MOSCOW — At least 14 people were killed and 28 injured Monday in the second suspected suicide bombing in the southern Russian city of Volgograd in as many days, heightening concern about security at the upcoming Winter Olympic Games in Sochi.

Ten passengers were killed instantly when a bomb exploded Monday morning on a crowded trolley bus, and four more died on the way to and in hospitals, officials said.

Russian law enforcement agencies said the explosion was a terrorist attack and that they suspected a connection with a suicide bombing less than 19 hours earlier at Volgograd’s main railway station.

The death toll from Sunday’s attack was raised to 17, including the bomber, when a victim died overnight at a hospital, officials said. Seven other victims were flown to Moscow for treatment, media reports said.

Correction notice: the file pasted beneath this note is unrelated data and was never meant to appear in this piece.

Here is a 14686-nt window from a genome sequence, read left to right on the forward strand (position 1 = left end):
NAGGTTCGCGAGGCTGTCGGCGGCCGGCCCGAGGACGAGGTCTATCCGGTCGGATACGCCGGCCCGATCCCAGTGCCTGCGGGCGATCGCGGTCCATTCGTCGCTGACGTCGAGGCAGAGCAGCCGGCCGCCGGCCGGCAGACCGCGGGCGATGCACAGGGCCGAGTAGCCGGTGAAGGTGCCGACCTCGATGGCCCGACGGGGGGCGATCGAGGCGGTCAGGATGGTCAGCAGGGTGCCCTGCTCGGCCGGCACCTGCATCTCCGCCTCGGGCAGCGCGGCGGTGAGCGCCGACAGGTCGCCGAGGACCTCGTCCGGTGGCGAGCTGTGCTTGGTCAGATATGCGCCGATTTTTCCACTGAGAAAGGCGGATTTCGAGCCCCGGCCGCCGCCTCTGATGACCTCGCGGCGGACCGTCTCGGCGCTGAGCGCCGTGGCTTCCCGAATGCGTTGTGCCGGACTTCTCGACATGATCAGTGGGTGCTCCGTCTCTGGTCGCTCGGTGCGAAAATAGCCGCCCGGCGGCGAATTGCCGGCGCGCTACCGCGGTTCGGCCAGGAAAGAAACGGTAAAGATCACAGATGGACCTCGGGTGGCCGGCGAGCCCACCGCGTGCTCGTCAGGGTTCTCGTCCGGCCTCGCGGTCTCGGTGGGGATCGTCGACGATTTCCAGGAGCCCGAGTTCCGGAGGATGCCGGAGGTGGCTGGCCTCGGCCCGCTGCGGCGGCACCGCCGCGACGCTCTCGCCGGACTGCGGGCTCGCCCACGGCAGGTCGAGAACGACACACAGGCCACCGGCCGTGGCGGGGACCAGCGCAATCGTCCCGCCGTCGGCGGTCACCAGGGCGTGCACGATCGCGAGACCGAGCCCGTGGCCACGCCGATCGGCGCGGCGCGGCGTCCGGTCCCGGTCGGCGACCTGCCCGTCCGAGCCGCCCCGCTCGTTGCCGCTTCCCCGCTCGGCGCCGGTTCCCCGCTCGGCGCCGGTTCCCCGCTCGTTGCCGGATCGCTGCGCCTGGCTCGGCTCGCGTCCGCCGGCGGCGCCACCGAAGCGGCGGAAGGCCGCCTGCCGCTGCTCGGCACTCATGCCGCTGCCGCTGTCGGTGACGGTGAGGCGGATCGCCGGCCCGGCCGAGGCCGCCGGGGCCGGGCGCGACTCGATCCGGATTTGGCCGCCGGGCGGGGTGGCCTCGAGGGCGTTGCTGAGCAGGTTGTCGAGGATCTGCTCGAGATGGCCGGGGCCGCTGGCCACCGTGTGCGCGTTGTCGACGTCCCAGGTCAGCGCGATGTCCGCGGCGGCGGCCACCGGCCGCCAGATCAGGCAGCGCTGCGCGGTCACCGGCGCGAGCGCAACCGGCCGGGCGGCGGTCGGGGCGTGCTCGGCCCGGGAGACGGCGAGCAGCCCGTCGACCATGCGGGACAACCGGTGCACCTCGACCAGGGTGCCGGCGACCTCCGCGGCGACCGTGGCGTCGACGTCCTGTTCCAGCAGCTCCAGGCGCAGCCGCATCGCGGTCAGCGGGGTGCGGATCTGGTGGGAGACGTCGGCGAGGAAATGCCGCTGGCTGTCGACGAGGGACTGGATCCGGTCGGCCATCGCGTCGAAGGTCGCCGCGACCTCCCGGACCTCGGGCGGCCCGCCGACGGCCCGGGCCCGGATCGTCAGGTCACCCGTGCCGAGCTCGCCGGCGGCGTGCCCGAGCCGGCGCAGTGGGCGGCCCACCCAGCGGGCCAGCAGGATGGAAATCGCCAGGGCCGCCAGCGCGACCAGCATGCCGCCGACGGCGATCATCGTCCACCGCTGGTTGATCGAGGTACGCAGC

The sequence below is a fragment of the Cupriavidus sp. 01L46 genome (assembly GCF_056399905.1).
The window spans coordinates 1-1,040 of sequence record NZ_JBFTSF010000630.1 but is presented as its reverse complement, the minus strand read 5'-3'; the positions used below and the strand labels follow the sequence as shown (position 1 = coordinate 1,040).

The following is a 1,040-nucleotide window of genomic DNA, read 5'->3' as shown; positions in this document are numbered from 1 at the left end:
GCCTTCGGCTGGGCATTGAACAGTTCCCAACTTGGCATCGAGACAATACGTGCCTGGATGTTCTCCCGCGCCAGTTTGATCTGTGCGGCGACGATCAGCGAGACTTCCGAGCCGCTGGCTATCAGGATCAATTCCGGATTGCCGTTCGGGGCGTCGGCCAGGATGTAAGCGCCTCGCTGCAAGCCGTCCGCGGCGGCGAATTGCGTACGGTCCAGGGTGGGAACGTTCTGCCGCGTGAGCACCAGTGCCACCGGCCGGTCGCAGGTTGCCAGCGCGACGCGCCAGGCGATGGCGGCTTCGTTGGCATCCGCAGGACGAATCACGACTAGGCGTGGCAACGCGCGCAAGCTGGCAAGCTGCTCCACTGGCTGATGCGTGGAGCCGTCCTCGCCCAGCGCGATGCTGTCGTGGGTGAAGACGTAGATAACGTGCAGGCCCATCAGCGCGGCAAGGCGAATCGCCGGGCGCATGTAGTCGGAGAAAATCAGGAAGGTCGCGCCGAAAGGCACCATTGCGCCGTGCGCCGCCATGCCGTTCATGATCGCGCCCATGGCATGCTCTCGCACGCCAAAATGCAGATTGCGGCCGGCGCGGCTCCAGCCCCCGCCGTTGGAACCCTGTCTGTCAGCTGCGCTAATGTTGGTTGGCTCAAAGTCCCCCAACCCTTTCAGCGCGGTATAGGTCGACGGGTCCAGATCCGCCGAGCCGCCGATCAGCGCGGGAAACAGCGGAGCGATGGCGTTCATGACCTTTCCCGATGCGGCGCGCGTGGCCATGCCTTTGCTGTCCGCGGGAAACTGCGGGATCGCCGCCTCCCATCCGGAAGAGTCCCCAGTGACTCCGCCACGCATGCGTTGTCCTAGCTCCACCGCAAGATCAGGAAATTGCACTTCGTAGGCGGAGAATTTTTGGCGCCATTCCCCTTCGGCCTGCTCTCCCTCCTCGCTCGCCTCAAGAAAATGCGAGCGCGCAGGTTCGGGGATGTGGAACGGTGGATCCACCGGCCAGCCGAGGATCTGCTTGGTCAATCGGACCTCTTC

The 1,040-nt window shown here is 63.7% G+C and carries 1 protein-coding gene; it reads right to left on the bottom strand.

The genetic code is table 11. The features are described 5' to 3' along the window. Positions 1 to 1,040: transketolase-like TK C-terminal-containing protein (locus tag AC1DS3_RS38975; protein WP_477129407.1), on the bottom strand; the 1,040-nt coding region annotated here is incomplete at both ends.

No group has claimed responsibility for the attacks, the latest of several to hit southern Russia in recent months. Volgograd is close to the troubled Caucasus region, where Chechen rebel leader Doku Umarov has vowed to use "maximum force" to prevent Russia from staging the Olympics, which he called "satanic games held on the bones of our ancestors."

Alexander Zhukov, head of the Russian Olympic Committee, said in televised remarks Monday that all necessary security measures have been taken to provide safety at the games in Sochi in February.

President Vladimir Putin dispatched Alexander Bortnikov, chief of the Federal Security Service, to oversee the investigation in Volgograd. 

“I think we will be able to solve these crimes given that we have certain clues,” Bortnikov told the Itar-Tass news agency.

In Washington, National Security Council spokeswoman Caitlin Hayden said the United States had offered its “full support to the Russian government in security preparations for the Sochi Olympic Games.”

“We would welcome the opportunity for closer cooperation for the safety of the athletes, spectators, and other participants,” Hayden said in a statement.